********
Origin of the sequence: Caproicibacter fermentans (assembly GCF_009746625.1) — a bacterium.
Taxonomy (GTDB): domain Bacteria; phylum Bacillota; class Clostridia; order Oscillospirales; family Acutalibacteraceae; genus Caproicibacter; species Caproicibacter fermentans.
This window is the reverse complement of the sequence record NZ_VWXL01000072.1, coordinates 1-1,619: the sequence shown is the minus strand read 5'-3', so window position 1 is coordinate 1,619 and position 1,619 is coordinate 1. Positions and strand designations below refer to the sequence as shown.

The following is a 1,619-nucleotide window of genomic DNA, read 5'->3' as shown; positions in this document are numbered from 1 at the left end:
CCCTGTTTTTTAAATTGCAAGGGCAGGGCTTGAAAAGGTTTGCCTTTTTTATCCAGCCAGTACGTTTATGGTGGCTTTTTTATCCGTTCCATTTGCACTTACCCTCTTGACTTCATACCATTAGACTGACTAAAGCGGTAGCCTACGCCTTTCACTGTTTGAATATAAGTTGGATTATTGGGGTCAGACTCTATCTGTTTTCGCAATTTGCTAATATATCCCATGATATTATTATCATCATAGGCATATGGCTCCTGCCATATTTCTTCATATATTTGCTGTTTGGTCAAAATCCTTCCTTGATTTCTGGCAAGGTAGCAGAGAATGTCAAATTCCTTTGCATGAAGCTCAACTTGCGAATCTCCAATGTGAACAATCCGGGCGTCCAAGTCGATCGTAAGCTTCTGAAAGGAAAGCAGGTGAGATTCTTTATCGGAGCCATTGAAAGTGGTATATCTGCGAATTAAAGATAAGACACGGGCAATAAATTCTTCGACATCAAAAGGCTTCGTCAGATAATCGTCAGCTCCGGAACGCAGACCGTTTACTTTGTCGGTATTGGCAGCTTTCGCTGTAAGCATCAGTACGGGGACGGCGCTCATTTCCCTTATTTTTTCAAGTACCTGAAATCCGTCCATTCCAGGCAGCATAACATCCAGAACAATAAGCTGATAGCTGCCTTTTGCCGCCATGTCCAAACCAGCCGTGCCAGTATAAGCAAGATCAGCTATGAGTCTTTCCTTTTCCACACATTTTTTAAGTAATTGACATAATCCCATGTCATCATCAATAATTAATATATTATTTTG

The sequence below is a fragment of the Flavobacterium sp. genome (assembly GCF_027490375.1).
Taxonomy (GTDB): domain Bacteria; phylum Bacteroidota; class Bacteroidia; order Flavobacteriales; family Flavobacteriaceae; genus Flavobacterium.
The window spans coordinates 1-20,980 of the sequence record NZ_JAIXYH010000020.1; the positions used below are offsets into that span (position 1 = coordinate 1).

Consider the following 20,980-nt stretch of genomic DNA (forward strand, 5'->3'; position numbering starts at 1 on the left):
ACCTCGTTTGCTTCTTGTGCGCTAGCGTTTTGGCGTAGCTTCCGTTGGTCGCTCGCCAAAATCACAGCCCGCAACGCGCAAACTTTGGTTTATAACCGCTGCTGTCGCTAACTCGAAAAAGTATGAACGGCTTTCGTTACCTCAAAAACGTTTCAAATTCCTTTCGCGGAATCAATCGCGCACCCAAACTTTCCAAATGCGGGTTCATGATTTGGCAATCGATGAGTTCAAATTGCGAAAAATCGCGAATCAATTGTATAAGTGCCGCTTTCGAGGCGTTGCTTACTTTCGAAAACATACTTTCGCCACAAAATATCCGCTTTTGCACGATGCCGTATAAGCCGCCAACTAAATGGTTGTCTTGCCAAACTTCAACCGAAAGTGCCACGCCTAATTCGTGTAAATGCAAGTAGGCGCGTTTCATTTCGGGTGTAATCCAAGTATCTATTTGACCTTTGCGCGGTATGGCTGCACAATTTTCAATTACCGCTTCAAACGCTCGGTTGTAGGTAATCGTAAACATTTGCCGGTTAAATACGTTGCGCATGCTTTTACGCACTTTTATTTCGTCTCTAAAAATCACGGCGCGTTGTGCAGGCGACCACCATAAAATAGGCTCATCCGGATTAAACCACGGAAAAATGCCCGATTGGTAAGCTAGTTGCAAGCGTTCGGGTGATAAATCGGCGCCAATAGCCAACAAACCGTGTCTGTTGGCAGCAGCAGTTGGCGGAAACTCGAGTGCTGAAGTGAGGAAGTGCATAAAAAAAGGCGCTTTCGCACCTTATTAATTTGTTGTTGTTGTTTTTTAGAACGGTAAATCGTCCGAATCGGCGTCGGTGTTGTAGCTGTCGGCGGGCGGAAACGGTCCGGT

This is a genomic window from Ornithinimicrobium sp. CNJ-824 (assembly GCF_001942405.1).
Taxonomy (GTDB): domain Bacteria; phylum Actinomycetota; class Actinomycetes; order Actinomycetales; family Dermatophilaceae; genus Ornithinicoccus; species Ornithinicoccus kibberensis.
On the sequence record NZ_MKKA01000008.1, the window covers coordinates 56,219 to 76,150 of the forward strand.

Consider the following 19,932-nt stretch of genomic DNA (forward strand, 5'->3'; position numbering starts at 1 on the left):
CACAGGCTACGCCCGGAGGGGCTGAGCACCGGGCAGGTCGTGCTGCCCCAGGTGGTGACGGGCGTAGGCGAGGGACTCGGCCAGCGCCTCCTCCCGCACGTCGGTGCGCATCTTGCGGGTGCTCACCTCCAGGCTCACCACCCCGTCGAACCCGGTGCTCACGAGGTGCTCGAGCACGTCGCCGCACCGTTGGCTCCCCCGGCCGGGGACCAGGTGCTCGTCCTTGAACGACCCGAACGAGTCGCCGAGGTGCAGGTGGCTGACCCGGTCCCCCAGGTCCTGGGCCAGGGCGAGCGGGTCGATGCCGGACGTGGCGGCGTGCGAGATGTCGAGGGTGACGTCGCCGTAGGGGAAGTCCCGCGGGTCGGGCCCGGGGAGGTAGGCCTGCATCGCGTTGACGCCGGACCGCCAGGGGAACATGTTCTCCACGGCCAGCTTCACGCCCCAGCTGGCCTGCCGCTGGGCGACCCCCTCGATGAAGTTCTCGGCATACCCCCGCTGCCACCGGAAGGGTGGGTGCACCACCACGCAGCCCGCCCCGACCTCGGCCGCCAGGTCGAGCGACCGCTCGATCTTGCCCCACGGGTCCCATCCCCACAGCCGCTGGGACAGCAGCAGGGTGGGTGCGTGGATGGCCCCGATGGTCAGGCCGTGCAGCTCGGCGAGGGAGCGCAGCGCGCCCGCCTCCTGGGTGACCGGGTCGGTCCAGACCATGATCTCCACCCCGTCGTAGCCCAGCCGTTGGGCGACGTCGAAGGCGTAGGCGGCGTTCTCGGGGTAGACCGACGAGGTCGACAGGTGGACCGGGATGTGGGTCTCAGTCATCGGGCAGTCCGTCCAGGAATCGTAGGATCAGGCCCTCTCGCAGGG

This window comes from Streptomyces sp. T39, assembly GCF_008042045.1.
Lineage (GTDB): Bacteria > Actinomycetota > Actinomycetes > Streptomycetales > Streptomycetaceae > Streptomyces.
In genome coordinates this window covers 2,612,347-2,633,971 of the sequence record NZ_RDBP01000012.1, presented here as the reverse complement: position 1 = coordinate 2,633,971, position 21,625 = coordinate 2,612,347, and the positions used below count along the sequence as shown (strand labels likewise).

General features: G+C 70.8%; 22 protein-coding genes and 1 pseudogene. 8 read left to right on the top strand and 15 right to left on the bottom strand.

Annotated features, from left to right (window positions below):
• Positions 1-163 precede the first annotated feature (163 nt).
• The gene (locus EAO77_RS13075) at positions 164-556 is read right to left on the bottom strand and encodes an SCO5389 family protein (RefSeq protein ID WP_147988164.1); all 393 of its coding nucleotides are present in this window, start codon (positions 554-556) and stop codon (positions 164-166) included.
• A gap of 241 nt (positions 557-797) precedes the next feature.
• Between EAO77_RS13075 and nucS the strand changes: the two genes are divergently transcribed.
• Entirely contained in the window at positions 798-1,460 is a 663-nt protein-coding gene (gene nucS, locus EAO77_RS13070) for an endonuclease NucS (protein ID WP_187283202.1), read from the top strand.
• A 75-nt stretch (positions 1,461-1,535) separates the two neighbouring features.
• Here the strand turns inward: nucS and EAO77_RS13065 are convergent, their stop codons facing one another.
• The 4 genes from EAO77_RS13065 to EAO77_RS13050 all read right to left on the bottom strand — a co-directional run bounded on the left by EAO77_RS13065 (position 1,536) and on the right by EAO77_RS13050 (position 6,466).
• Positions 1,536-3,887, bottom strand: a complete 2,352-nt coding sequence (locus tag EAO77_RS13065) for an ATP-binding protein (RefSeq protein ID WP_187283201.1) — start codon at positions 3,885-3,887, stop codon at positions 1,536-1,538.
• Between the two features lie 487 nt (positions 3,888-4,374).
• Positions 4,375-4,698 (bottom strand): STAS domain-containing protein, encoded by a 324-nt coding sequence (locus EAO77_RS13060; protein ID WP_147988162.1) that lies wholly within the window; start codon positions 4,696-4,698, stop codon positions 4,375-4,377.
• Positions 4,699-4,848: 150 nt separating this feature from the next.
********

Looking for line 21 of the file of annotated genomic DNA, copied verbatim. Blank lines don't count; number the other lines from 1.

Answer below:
• Positions 1-163 precede the first annotated feature (163 nt).